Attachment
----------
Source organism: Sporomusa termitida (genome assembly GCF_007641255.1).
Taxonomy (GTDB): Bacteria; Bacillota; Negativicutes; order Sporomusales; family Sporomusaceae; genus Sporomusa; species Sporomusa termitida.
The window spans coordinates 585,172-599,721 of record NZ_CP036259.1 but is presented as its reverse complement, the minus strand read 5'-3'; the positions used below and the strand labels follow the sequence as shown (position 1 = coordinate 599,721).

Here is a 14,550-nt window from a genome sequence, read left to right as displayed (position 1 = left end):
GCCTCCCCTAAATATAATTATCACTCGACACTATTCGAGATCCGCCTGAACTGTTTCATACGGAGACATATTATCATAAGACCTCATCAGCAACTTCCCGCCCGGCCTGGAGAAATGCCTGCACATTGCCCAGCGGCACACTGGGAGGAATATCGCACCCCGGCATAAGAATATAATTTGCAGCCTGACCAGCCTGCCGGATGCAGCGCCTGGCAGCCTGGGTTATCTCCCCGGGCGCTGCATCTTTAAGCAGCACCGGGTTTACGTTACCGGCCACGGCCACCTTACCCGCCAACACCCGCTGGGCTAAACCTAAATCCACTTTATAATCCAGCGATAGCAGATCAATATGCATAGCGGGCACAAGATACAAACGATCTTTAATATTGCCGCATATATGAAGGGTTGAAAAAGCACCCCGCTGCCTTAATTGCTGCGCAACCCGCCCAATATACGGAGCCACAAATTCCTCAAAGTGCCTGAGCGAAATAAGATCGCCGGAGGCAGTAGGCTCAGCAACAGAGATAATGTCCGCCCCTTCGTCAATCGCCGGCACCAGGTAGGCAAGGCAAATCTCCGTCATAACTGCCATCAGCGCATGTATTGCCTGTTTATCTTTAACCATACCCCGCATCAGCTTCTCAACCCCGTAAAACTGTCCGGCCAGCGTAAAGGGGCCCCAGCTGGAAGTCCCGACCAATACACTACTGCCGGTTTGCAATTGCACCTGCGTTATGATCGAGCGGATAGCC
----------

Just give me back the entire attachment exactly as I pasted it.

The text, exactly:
Source organism: Sporomusa termitida (genome assembly GCF_007641255.1).
Taxonomy (GTDB): Bacteria; Bacillota; Negativicutes; order Sporomusales; family Sporomusaceae; genus Sporomusa; species Sporomusa termitida.
The window spans coordinates 585,172-599,721 of record NZ_CP036259.1 but is presented as its reverse complement, the minus strand read 5'-3'; the positions used below and the strand labels follow the sequence as shown (position 1 = coordinate 599,721).

Here is a 14,550-nt window from a genome sequence, read left to right as displayed (position 1 = left end):
GCCTCCCCTAAATATAATTATCACTCGACACTATTCGAGATCCGCCTGAACTGTTTCATACGGAGACATATTATCATAAGACCTCATCAGCAACTTCCCGCCCGGCCTGGAGAAATGCCTGCACATTGCCCAGCGGCACACTGGGAGGAATATCGCACCCCGGCATAAGAATATAATTTGCAGCCTGACCAGCCTGCCGGATGCAGCGCCTGGCAGCCTGGGTTATCTCCCCGGGCGCTGCATCTTTAAGCAGCACCGGGTTTACGTTACCGGCCACGGCCACCTTACCCGCCAACACCCGCTGGGCTAAACCTAAATCCACTTTATAATCCAGCGATAGCAGATCAATATGCATAGCGGGCACAAGATACAAACGATCTTTAATATTGCCGCATATATGAAGGGTTGAAAAAGCACCCCGCTGCCTTAATTGCTGCGCAACCCGCCCAATATACGGAGCCACAAATTCCTCAAAGTGCCTGAGCGAAATAAGATCGCCGGAGGCAGTAGGCTCAGCAACAGAGATAATGTCCGCCCCTTCGTCAATCGCCGGCACCAGGTAGGCAAGGCAAATCTCCGTCATAACTGCCATCAGCGCATGTATTGCCTGTTTATCTTTAACCATACCCCGCATCAGCTTCTCAACCCCGTAAAACTGTCCGGCCAGCGTAAAGGGGCCCCAGCTGGAAGTCCCGACCAATACACTACTGCCGGTTTGCAATTGCACCTGCGTTATGATCGAGCGGATAGCC